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Clara Barton Hospital offers cardiac rehabilitation
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HOISINGTON — Cardiac Rehabilitation Week is Feb. 13-19, and Clara Barton Hospital is a hospital that offers the therapy.
“Several years ago I had a heart attack,” said Tom Nulton, Hoisington resident. “After being stabilized at Clara Barton Hospital, I was transported to Wichita for a pacemaker insertion.  
“I am thankful for the Clara Barton Hospital Cardiac Rehab department for getting me back on my feet,” he said. “Today, at 84 years old, I have energy to get up everyday and do the things I love to do. I am fortunate for the services that are available locally. I no longer have to travel to receive the cardiac care I need. Even my Wichita Cardiologist, Dr. Darrell Youngman, sees patients monthly at the Clara Barton Hospital specialty clinic. The Cardiac Rehab program at Clara Barton helped me get on the road to recovery.”
“Our program started in 2003,” said Rickee Maddox, respiratory therapy manager. “The local Lions Club donated the money for the equipment.”  This includes a stationery bike and a treadmill.
“After a referral, you just start a basic exercise program and increase strength and endurance following a cardiac event,” she said. They can also refer people for psychological or dietetic consultation.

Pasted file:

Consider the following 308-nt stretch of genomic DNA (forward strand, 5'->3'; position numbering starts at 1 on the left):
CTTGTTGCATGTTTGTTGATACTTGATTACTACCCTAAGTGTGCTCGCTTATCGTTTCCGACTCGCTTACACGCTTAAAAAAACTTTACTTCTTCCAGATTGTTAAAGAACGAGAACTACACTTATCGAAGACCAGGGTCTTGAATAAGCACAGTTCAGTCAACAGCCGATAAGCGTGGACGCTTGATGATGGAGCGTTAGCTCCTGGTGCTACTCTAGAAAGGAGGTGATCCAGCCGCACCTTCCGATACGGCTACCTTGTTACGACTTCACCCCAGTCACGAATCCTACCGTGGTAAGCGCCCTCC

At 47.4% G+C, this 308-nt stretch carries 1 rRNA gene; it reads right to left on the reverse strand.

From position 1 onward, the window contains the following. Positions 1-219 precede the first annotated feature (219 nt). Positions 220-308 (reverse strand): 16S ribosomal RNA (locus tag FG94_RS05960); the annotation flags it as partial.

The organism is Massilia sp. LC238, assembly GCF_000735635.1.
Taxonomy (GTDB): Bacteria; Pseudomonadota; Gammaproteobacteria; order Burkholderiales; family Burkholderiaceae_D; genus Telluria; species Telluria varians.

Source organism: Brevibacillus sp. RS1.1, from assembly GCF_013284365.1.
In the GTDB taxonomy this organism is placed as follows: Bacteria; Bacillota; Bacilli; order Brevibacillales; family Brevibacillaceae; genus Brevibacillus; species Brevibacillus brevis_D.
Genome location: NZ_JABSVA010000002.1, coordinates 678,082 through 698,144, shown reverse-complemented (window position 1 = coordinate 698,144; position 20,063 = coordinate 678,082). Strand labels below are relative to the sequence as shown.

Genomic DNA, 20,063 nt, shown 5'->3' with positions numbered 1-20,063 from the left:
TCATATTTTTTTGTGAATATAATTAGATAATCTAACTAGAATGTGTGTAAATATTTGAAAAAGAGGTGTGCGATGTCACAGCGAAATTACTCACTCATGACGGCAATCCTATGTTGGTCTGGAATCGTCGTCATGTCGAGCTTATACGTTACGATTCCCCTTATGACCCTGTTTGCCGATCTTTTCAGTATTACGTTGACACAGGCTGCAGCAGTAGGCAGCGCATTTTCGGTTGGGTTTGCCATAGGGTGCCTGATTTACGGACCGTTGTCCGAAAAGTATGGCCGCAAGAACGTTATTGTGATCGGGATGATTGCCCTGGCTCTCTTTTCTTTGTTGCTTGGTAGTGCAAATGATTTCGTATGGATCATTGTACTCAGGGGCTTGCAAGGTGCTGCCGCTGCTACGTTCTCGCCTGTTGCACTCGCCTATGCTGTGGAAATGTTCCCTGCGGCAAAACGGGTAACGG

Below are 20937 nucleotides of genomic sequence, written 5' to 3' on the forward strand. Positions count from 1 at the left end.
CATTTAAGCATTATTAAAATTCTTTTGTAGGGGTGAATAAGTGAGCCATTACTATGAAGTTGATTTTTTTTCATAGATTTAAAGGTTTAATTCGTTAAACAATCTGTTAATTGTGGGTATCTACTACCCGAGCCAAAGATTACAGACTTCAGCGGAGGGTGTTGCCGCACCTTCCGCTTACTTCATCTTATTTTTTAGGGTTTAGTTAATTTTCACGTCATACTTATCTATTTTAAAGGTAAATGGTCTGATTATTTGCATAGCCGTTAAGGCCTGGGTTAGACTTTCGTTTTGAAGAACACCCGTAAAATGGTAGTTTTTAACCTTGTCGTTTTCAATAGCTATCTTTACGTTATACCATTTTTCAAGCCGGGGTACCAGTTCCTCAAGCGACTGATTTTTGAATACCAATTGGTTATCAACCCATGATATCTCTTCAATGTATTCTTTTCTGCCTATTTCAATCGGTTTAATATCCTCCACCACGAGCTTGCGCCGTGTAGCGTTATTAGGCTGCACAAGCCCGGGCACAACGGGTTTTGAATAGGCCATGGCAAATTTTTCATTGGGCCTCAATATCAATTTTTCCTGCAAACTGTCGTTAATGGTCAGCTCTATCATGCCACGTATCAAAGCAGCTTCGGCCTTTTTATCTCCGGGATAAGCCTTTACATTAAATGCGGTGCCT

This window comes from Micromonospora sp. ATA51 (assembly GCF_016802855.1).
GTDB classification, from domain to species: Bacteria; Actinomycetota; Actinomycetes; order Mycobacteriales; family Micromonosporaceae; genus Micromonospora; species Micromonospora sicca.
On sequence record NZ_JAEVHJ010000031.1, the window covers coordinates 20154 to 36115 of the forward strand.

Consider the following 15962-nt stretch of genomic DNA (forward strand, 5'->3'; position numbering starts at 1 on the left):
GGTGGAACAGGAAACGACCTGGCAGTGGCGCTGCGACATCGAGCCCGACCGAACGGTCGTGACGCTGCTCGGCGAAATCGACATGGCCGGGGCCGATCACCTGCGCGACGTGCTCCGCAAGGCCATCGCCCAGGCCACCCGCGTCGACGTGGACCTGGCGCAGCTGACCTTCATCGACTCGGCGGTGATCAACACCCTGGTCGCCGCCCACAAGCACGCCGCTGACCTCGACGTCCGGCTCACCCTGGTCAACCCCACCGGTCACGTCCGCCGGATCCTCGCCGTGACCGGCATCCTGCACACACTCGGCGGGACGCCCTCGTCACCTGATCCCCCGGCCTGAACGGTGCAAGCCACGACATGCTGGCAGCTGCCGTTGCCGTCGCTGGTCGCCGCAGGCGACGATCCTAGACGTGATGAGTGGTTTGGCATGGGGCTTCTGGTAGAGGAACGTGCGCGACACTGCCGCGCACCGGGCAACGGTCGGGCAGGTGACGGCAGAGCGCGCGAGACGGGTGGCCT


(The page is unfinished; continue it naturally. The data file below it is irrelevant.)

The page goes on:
“Our program is Phase II of the recovery period,” Maddox said. “We try to see patients three days a week. As they exercise, they get stronger. We establish goals,” keeping in mind the patient’s comfort level.”
She said it gives patients reassurance to exercise in the hospital.  In addition, there has to be a physician in the building during the therapy.
“Once the program is completed, we want them to exercise at the level established,” Maddox said. “If they are fit and still have a cardiac event, they will still benefit from cardiac rehabilitation.”
All of the staff that work in cardiac rehabilitation are trained in advance cardiac life support. The good news is that there has been no adverse reactions or outcomes in the department.
“The best part is just watch patients regain confidence to exercise,” she added. “We get to know them very well. That’s the rewarding part of the job.”